Did dark matter kill the dinosaurs, and does it even exist?

Physics professor and author Lisa Randall. Picture: 'Rose Lincoln/Harvard Staff

Physics professor and author Lisa Randall. Picture: 'Rose Lincoln/Harvard Staff

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This engaging summary of cosmology and quantum physics could be the work of a genius or a crackpot

Dark Matter And The Dinosaurs by Lisa Randall | Bodley Head, £25

WHILE there is a great deal to admire in this book, its eye-grabbing title is not one of them. Being neither a palaeontologist nor a particle physicist, I can only report rather than review Lisa Randall’s hypothesis. It comes down to five big ifs. If dark matter is able to interact with itself rather than purely gravitationally, and if it then forms into a dark matter disk spliced through our galaxy, and if the solar system passes through it cyclically and its effects dislodge a comet-shower from the Oort Cloud, and if any of them then hits Earth, then if mass extinctions are a regular phenomenon rather than random or from various causes, the culprit is five ifs ago. A putative dark matter disk did for the non-putative and definitely extinct dinosaurs, if, if, if, if and if.

Along the way to a theory both tenuous and intriguing, Randall does provide a very clear summary of contemporary thinking about cosmology, the development of the Earth and the current state of quantum physics. She writes wittily and keeps the reader apprised of those who disagree with her thinking, in a generous and unpartisan fashion. That her theories might be confirmed or denied in the near future – mostly through the GAIA satellite’s research – is commendably left on the table. Such equanimity is a virtue in any contemporary science work intended for a wide readership. It is also fairly bold to produce a book which within five years might be either prescient or completely misguided.

One key concern throughout is the importance of nomenclature. Dark matter, for example, is not dark. Nor is it evil or malign. As Randall states, it would be more accurate to refer to it as transparent matter – the fact that the stuff is invisible is just one reason why it is so aggravatingly hard to find. Likewise she is precise in differentiating between meteors, meteoroids and meteorites (as well as their difference from asteroids and comets). Although science progresses, with one theory or paradigm superseding the previous one, language accretes, carrying its own history.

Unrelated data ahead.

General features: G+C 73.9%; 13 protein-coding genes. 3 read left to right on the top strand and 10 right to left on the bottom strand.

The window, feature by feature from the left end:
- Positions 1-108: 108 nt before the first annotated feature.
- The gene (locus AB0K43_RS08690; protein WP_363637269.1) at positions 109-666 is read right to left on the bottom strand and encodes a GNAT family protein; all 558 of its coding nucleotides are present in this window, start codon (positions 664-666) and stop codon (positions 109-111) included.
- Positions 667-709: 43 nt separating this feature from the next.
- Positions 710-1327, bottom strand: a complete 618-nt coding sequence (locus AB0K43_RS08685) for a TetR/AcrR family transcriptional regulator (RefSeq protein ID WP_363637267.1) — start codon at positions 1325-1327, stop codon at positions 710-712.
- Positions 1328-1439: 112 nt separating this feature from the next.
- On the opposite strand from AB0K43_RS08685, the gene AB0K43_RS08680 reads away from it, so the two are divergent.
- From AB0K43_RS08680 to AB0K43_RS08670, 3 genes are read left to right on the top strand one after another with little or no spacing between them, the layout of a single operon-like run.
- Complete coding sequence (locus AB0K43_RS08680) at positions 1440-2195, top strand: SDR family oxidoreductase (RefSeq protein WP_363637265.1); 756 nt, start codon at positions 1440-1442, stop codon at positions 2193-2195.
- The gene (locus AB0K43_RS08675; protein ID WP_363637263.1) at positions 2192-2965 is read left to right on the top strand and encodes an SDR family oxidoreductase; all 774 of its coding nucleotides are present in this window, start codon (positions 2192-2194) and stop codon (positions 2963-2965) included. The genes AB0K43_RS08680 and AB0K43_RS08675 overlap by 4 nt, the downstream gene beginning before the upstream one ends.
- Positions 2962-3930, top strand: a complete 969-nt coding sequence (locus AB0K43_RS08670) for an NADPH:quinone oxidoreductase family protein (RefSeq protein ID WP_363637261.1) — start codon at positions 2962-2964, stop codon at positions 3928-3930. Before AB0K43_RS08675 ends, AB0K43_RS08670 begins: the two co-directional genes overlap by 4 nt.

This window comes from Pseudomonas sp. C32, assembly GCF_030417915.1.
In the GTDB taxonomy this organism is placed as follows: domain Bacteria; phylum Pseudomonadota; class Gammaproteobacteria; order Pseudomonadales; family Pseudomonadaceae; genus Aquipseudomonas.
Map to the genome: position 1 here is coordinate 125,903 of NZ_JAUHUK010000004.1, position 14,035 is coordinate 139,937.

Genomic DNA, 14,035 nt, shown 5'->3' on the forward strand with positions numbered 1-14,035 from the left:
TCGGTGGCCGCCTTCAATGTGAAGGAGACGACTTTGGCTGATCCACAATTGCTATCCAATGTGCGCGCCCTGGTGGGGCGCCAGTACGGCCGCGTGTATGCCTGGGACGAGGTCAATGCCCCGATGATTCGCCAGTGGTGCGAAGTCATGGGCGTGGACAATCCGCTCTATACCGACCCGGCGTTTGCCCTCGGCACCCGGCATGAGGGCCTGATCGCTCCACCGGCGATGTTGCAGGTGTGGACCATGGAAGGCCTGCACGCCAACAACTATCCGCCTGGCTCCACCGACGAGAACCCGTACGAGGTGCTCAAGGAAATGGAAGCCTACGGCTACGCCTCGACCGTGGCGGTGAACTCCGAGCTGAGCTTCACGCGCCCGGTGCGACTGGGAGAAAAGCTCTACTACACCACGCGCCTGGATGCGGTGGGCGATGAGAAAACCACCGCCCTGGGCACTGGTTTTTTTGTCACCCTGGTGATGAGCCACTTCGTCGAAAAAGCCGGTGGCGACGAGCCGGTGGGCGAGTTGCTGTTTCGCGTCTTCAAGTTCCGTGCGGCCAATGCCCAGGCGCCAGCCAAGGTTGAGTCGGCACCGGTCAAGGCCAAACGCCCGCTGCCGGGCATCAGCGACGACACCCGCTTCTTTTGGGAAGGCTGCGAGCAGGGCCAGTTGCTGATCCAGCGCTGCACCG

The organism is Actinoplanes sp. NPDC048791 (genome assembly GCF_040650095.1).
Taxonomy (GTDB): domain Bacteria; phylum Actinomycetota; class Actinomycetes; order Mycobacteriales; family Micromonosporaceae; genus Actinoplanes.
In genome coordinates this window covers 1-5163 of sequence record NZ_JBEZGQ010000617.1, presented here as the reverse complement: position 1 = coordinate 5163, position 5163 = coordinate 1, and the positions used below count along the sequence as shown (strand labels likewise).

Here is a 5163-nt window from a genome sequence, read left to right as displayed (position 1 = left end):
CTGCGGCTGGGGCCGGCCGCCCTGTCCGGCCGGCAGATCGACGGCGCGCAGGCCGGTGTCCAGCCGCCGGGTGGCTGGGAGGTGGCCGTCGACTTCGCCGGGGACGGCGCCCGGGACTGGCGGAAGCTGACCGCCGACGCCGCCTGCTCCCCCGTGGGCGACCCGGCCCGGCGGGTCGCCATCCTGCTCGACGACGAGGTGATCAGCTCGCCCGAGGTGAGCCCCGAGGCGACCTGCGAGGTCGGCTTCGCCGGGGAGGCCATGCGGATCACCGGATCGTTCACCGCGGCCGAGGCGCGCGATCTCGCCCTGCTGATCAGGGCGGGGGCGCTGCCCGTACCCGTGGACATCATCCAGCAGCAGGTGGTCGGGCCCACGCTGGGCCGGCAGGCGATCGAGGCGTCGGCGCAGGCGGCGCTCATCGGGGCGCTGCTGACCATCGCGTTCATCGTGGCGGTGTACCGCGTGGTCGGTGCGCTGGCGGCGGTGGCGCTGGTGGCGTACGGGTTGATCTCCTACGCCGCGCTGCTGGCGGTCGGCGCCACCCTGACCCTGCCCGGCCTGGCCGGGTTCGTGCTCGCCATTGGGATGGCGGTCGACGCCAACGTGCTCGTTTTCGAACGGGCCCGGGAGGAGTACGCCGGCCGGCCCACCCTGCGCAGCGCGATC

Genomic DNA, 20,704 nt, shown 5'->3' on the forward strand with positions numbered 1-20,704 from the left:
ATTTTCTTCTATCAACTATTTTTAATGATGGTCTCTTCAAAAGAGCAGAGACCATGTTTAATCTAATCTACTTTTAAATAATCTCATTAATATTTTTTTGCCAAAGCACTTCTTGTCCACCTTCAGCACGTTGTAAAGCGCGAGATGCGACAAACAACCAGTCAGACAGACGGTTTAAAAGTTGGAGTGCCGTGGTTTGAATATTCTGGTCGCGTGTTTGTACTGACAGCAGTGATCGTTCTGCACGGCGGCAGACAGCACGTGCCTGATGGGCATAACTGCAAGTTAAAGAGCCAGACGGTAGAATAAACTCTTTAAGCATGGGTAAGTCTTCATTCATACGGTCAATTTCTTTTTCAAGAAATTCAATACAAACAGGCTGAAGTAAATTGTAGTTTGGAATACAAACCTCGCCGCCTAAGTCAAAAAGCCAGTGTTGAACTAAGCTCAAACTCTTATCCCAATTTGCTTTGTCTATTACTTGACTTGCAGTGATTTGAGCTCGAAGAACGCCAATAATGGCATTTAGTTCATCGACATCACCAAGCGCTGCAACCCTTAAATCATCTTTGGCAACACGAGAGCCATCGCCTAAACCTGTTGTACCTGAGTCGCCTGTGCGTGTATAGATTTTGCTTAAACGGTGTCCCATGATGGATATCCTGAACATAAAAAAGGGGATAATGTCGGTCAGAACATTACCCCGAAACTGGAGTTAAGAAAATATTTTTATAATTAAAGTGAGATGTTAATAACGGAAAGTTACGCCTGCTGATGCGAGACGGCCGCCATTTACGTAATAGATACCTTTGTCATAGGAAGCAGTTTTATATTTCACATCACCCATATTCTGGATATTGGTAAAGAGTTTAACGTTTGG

Some of the most interesting parts of the book are the digressions on how the language evolves: so although meteorology technically refers to the study of the weather rather than meteors, its etymology links back to older schema where aqueous meteors were rain and snow, aerial meteors were winds, luminous meteors were rainbows and aurora, and igneous meteors were what we call meteors, as well as lightning. Sometimes the naming of proposed phenomena is almost comical: in discussing other possible celestial bodies that might trigger comet showers, Randall looks at discredited theories for the grandiosely named “Nemesis” (a companion star to our Sun) and the eerie “Planet X”.

Given this precision, it is irksome that sometimes Randall slips into shorthand definitions. For example, she summarises the principle of Occam’s Razor as “the simplest explanation is the best (and most likely)”. That’s not precisely what William of Ockham wrote (and it’s difficult to find his most famous saying in his extant works). Instead, his contention was that “plurality must not be posited without necessity”. There are times where there is a necessity for “plurality” – for example, Newton’s mechanics may be simpler than Einstein’s Theory of General Relativity, but Newton’s equations do not accurately predict the precession of the perihelion of Mercury, while Einstein’s do. In terms of prose style, though mostly eloquent and lucid, there is a preponderance of split infinitives. I realise they are now a common Americanism, sanctioned by the opening voiceover in Star Trek, but to British ears they can begin to greatly grate.

Randall is good at providing clever, easy-to-grasp metaphors and images for scientific concepts that are subtle and difficult. If dark matter is so elusive, how do we know it is there at all? Randall compares this to the presence of a celebrity on a busy street. You might not personally see George Clooney, but you can see the crowds and flash-bulbs around him. Similarly, she uses neat comparisons to social media to show how a single interconnected web can still have areas that are unconnected and discrete. She is smart on “ordinary matter chauvinism”. Since it is the stuff that makes up the Earth and the scientists on it, there is a tendency to concentrate on it. As she points out, there are ten times more bacterial cells living inside us than human cells in our bodies, but they don’t feature much in definitions of what it means to be human. She turns this chauvinism on its head: given how complicated ordinary matter is, why shouldn’t dark matter be equally complex? Hard to argue against, much more difficult to prove.

This is the kind of book where the journey is more engaging than the destination. As a guide to a number of fields in contemporary science it is eminently readable and always interesting. Whether it turns out to be crackpot or genius, time will tell.

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